''Gifted Children'' - Where Are You Now?

In this thread on early readers, I made the following comment:

There are a lot of people on this board who indicate that they tested off the charts as children, learned to read at a very early age (i.e. college-level reading comprehension by kindergarten) or had an unusually high IQ. I’m not terribly skeptical of these claims myself, I suppose where I’m skeptical is the notion that such advanced understanding of anything as a child has any practical meaning.

I think parents have a tendency to overestimate the value of being a child prodigy or gifted child – this is understandable, because they want their kid to be successful. But how often do those children retain that level of intellectual superiority well into adulthood? My argument is that, for the most part, they don’t. We’re always going to have our child prodigies like Mozart who go on to create amazing masterpieces for the rest of their lives, but this doesn’t happen very often. Eventually, I predict, the vast majority of our world’s gifted children become smart adults with above-average abilities just like the other smart adults.

I suppose by any general definition I was a ‘‘gifted’’ child, at least in reading, writing, and to some extent the arts. I don’t care to make any specific claims about my level of ability because they aren’t really verifiable. I know that memory is very subjective, and I believe constantly receiving messages that you are brilliant can warp your brain into thinking you were more brilliant than you actually were. Left Hand of Dorkness points out in the ‘‘Your Baby Can Read’’ thread that he was a verifiable, legitimate child prodigy in the playing of the violin, and yet when he reviews his childhood performances as an adult he is rather stricken by the low quality.

The only claim I think I can legitimately make about my experience is that it set me up for a lifetime of feeling like I could never do good enough. College… well, that was a humiliating experience. When you’ve been taught your whole life that you’re Someone Special and then you join up with about 50,000 other kids who were told the same thing, it sort of rocks your world. As a relative of mine who attended the same school describes the welcome speech during orientation week: ‘‘Oh, you graduated Valedictorian, did you? Look to your right. So did that guy. Look to your left. So did she.’’ Sr. Olives is a smart guy, always in the top 10% or so of his class, but he never got the ‘‘gifted’’ treatment. College therefore did not shatter his sense of identity the way it did mine. And I mean it really shattered my sense of identity. I lost confidence completely. It took me a long time to get over it.

Because of my experience it’s hard for me to really believe that giving children the gifted treatment will do much more than make them feel overconfident and disproportionately superior to their peers, thus setting them up for crushing despair when they eventually reach adulthood and people mysteriously fail to worship their extraordinary talent. Because a person who has grown up to define ‘‘success’’ as ‘‘vastly outperforming everyone else’’ is going to feel like a failure again and again until s/he learns that his or her expectations of constant praise and superior performance are totally unrealistic. Some very talented people never do learn this lesson, and spend the rest of their lives with crippling insecurities about above-average ability.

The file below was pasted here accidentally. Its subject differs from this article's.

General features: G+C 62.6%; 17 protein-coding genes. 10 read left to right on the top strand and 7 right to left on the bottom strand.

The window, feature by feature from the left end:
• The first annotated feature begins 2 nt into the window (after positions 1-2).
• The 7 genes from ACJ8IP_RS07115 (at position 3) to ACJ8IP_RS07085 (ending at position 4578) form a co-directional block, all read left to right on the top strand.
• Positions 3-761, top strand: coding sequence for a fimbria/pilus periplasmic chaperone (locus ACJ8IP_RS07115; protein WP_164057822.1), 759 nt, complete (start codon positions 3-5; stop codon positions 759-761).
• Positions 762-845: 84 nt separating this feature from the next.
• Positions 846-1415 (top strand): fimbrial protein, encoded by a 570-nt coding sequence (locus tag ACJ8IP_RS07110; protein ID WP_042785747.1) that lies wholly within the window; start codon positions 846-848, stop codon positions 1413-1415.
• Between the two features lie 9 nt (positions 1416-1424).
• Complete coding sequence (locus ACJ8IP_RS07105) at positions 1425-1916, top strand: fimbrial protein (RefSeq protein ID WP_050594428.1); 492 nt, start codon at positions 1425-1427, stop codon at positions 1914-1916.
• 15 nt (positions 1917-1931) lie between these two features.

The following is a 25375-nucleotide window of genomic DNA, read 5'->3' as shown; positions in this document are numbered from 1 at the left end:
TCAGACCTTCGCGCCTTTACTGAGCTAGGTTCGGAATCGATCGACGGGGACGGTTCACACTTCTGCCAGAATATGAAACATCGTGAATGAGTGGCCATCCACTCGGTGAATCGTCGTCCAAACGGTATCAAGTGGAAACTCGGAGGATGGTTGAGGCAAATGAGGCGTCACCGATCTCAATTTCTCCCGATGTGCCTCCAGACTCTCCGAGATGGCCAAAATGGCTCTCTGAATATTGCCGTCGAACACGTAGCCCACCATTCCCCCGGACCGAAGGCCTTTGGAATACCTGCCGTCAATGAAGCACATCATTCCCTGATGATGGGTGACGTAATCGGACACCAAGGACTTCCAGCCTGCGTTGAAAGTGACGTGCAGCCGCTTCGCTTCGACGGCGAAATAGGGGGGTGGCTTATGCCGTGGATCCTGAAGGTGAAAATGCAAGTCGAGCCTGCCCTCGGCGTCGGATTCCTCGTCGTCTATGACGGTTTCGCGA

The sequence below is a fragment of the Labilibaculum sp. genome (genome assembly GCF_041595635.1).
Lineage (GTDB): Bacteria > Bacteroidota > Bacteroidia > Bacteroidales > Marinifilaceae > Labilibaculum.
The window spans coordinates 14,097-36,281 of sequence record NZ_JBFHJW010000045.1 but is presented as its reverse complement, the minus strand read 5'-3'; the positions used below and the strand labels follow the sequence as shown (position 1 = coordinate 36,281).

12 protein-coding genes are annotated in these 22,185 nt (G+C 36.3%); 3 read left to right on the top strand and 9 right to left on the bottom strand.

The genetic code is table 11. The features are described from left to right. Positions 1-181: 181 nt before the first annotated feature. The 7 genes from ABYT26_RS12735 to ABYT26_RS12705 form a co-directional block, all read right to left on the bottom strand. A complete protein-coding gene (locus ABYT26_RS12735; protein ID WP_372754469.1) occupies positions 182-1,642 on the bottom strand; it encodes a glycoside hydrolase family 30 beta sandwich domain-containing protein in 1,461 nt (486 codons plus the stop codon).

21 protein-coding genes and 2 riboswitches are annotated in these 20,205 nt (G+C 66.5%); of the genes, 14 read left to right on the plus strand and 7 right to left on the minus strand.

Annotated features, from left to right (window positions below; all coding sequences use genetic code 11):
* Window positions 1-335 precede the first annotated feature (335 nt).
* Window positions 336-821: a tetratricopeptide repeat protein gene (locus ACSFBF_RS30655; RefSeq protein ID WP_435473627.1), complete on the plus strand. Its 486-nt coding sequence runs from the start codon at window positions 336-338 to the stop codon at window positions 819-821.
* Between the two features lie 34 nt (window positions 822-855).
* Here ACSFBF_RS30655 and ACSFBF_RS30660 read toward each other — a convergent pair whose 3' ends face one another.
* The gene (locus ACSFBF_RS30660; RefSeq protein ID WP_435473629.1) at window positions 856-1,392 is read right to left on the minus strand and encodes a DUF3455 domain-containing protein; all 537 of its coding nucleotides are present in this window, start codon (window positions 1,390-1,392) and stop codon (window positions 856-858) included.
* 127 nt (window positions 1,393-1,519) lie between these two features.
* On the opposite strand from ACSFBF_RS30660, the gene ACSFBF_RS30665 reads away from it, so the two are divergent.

So where am I now, this gifted child? I’m halfway finished with a Master’s degree in the prestigious field of social work. I chose social work as a career because when I’m working with people who share my values, none of that overachiever shit seems to matter. In addition to preparing to start a family of my own, I’ve got the following pressing concerns on my mind:

-eating well and exercising
-getting into a regular housecleaning routine
-meditating more
-forming lasting intimate friendships
-finishing Paper Mario on Wii Console (I have all seven star spirits, I just need to beat Bowser.)

So yeah, contrary to my teachers’ apparent expectations, I’m not in my basement working on my 37th Great American Novel or anything (I don’t even have a basement.)

Gifted Child, where are you now?

Do you have any minimum criteria for being considered gifted?

BTW, thanks for starting this.

I have to believe that high intelligence/“gifted”-ness are only a fraction of what makes up highly successful people; motivation and attitude/work ethic have much more to do with it than anthing, IMHO. You touch on this yourself when you said:

I got the “gifted” treatment my whole childhood, but luckily I was jaded and cynical enough even at a young age to not really buy into it. Frankly, my work ethic in high school sucked; I skated by on raw wit alone. I never did/put much effort into the work, I was busy having fun, and I got by because I was just really good at taking tests. All of those test-taking strategies that Kaplan teaches? I figured them all out on my own very early and that’s how I managed to get through school with decent grades.

I started to clean up my act once I got to college, but I still found it exceptionally easy to skate by because of the significantly lower workload(a few hours of class per week opposed to 40+ in HS) and copious amounts of free time and trouble to get into.

I bounced around a variety of different jobs after graduating and have now, at 32, finally settled down in a technical job that fits my talents and I love.

I was one of those Gifted Children. I tested very high on the IQ scale at a young age, read far above my grade level, and was in the Gifted and Talented program (they called HAP–High Academic Potential) at my school. I never had much trouble picking up anything in school and was consistently at or near the top of my class. Even in college I didn’t have much trouble. I learn things easily and can explain them to others in clear, understandable ways.